cbd oil close upTinnakorn Jorruang/Getty Images

How CBD works and how to use it

There are no formal guidelines on how to use CBD for ADHD. So it’s best to exercise caution and talk to your doctor to decide what’s best for you or your child.

If you do opt to use CBD oil for ADHD, it’s important to understand how it interacts with the body. CB1 and CB2 cannabinoid receptors—which are part of the body’s endocannabinoid system that regulates and balances body function, like your immune response—engage with CBD when it enters the body. Then, upon ingestion or vaping, the body begins to produce more cannabinoids.

This stimulation is believed to lead to several health benefits, like a decrease in anxiety.

CBD oil is either vaped or ingested orally. CBD is believed to enter the bloodstream more quickly through vaping. However, the Centers for Disease Control and Prevention warns about the potential dangers of vaping tied to the outbreak of EVALI (e-cigarette or vaping use-associated lung injury). You can also take CBD capsules or even eat a CBD edible.

Side effects of CBD

CBD is generally considered safe, with reported side effects including sleepiness, nausea, and diarrhea. However, it can interact with several medications, making some less effective and others more potent. Overall, the side effects of CBD depend on how you take it. The U.S. Food and Drug Administration (FDA) warns CBD may cause liver injury.

Is CBD legal?

It depends on a few things, including the legal status of marijuana where you live. Marijuana for adults is legal in 15 states and three territories. Medical marijuana is legal in 36 states, the District of Columbia, Guam, Puerto Rico, and the U.S. Virgin Islands. Several states that do not allow medical marijuana do permit the medical use of low THC, high CBD products.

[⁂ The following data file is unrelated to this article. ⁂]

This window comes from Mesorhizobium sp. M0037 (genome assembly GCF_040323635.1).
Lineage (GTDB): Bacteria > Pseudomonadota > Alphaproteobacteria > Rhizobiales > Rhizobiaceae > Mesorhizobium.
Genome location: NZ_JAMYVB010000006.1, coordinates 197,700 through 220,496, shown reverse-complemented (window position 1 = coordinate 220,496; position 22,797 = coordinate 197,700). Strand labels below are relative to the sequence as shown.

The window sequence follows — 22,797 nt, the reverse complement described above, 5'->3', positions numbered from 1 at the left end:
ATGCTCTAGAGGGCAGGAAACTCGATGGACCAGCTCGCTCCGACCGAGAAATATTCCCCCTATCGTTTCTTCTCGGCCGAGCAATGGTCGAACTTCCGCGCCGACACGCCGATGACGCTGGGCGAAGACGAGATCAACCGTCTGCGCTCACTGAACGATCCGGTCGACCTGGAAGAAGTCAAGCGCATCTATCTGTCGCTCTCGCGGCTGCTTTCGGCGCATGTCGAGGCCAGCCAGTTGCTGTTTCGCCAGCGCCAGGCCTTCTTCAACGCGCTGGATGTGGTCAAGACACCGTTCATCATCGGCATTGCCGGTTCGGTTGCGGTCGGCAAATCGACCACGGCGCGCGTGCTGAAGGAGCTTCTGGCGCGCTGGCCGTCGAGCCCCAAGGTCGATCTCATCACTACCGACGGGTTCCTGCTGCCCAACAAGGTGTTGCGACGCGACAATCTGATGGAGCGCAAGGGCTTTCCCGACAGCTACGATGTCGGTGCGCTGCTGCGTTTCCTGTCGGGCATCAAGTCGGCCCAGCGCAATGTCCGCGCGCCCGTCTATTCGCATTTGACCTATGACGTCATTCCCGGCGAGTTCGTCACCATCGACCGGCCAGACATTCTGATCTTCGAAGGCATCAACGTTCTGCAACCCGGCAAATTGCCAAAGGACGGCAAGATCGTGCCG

If marijuana is legal where you live, you probably have access to CBD products that have been tested and inspected. This means these products are probably safe, but they’re still illegal under federal law.

Under the 2008 Farm Bill, farmers are allowed to grow hemp, defined as Cannabis sativa with a THC content of no more than 0.3 percent. But the bill didn’t legalize CBD. In fact, marijuana and all its components, including CBD, are classified as Schedule 1 by the U.S. Drug Enforcement Administration. This means they are considered to have no medical benefit and a high potential for abuse.

A word about Epidiolex

There is one form of CBD that is legal: Epidiolex, a synthetic version of CBD. In 2018, it was approved by the FDA for treating seizures in young children with Lennox-Gastaut syndrome and Dravet syndrome. It was approved in 2020 for tuberous sclerosis complex, another childhood seizure disorder.

Because CBD is now an active ingredient in an FDA-approved drug, the agency says, it can’t be regulated as a dietary supplement. And interstate commerce in CBD-spiked food products is also illegal. (Here are the unexpected epileptic seizure triggers.)

CBD products: The gray area

The FDA has sent warning letters to CBD manufacturers making unfounded health claims for their products, but does not conduct its own inspections.

“CBD products are in a very clear gray area,” says Jahan Marcu, founding partner of cannabis consultancy Marcu & Arora and editor-in-chief of the American Journal of Endocannabinoid Medicine. “If you were to take CBD products into a federal laboratory, you would be arrested.”

Meanwhile, numerous studies of unregulated CBD products—the kind you might see for sale at a gas station or tobacco shop—have found they often don’t contain the claimed amount of CBD, and may be contaminated with heavy metals, pesticides, and even THC.

(Here’s what you need to know about CBD oil for dental pain and anxiety.)

The last word

The use of CBD for ADHD is still up for debate. With a lack of credible research that focuses solely on the effects of CBD on ADHD symptoms, it’s difficult to gauge whether it can be a potential treatment. However, if you’re interested in trying CBD for ADHD, it’s best to consult your doctor about legal issues, dosing, and side effects.

Next, learn about the difference between CBD oil vs. hemp oil.